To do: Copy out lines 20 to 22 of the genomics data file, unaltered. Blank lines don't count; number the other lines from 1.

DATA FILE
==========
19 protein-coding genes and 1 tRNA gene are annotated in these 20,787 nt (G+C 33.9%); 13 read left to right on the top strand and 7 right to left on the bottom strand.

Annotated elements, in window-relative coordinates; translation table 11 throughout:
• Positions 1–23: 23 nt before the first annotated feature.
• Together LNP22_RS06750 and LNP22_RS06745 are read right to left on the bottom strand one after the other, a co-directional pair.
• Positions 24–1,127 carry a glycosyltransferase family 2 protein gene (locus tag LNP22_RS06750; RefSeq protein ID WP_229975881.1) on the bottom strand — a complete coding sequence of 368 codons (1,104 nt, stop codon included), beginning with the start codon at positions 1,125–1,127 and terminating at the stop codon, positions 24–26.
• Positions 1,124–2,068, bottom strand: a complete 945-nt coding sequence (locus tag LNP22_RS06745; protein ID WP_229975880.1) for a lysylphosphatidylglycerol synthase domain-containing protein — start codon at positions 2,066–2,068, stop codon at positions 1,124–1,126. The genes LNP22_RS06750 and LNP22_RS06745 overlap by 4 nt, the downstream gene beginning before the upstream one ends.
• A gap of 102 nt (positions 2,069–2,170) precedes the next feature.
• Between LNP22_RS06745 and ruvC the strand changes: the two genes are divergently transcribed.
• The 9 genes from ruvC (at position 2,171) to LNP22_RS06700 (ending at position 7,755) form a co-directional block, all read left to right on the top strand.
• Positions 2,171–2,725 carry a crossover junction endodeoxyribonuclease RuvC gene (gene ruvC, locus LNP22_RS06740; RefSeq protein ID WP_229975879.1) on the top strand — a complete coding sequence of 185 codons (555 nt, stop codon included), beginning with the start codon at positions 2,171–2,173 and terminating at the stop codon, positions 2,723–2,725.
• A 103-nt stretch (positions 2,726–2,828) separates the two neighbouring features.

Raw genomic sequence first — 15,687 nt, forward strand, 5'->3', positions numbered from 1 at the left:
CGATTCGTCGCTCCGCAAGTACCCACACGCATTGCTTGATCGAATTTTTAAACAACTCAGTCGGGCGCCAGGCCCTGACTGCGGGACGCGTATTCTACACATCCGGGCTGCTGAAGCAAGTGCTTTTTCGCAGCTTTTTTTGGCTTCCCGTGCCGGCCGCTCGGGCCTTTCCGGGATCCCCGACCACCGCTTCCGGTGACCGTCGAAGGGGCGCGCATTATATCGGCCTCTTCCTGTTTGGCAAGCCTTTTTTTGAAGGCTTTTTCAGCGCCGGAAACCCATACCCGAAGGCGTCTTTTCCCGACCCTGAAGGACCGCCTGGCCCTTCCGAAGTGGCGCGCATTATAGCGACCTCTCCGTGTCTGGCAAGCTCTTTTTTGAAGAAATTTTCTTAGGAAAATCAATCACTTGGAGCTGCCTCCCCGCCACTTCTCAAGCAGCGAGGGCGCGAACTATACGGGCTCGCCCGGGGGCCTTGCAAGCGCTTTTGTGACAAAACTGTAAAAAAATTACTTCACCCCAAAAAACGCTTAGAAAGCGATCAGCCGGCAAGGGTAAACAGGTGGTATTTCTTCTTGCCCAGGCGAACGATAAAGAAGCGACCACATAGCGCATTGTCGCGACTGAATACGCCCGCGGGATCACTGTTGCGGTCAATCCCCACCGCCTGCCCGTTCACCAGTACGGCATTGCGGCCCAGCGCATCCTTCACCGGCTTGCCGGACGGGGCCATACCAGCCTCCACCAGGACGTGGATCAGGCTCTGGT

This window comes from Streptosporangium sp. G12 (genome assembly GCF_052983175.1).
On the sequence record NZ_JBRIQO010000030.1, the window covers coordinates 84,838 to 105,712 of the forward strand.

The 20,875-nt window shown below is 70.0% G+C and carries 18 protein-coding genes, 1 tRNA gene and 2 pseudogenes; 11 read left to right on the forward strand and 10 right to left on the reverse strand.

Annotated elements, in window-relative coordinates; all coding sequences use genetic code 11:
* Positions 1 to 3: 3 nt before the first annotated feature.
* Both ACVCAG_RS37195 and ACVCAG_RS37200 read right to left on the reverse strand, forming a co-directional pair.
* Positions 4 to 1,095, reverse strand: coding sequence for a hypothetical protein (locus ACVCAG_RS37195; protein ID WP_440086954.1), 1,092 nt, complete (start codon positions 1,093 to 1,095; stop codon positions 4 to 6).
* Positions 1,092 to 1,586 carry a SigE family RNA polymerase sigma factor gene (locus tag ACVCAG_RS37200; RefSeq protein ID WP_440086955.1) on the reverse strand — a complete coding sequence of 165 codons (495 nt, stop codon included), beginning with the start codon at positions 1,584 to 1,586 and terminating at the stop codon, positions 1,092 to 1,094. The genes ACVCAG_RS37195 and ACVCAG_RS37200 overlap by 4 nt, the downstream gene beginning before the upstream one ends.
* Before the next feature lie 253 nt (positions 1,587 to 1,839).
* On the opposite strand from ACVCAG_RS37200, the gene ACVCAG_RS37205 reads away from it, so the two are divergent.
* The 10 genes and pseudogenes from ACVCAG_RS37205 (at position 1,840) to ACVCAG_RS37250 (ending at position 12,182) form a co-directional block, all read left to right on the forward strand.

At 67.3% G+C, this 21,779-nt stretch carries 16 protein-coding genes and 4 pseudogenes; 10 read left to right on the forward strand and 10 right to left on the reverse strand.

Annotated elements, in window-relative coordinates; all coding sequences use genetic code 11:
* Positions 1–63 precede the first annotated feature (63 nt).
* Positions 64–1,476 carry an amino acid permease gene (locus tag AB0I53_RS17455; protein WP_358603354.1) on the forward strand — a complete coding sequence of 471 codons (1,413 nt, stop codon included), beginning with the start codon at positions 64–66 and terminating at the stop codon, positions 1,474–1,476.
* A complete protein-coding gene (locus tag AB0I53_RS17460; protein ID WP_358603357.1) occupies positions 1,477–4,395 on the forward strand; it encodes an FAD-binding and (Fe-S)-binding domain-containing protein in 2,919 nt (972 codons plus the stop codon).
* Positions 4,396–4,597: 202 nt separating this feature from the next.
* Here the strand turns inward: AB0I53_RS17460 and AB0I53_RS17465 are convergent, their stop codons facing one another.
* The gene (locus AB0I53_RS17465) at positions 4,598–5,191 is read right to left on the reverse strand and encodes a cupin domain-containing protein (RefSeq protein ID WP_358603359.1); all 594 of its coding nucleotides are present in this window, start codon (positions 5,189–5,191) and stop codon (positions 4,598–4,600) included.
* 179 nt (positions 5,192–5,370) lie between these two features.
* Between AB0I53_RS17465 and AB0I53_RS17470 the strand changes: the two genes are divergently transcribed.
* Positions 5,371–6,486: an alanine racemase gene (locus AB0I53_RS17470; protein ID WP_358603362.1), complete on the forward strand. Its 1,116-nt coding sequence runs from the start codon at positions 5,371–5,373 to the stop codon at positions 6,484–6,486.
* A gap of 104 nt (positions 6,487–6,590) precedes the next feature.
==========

* Positions 4 to 1,095, reverse strand: coding sequence for a hypothetical protein (locus ACVCAG_RS37195; protein ID WP_440086954.1), 1,092 nt, complete (start codon positions 1,093 to 1,095; stop codon positions 4 to 6).
* Positions 1,092 to 1,586 carry a SigE family RNA polymerase sigma factor gene (locus tag ACVCAG_RS37200; RefSeq protein ID WP_440086955.1) on the reverse strand — a complete coding sequence of 165 codons (495 nt, stop codon included), beginning with the start codon at positions 1,584 to 1,586 and terminating at the stop codon, positions 1,092 to 1,094. The genes ACVCAG_RS37195 and ACVCAG_RS37200 overlap by 4 nt, the downstream gene beginning before the upstream one ends.
* Before the next feature lie 253 nt (positions 1,587 to 1,839).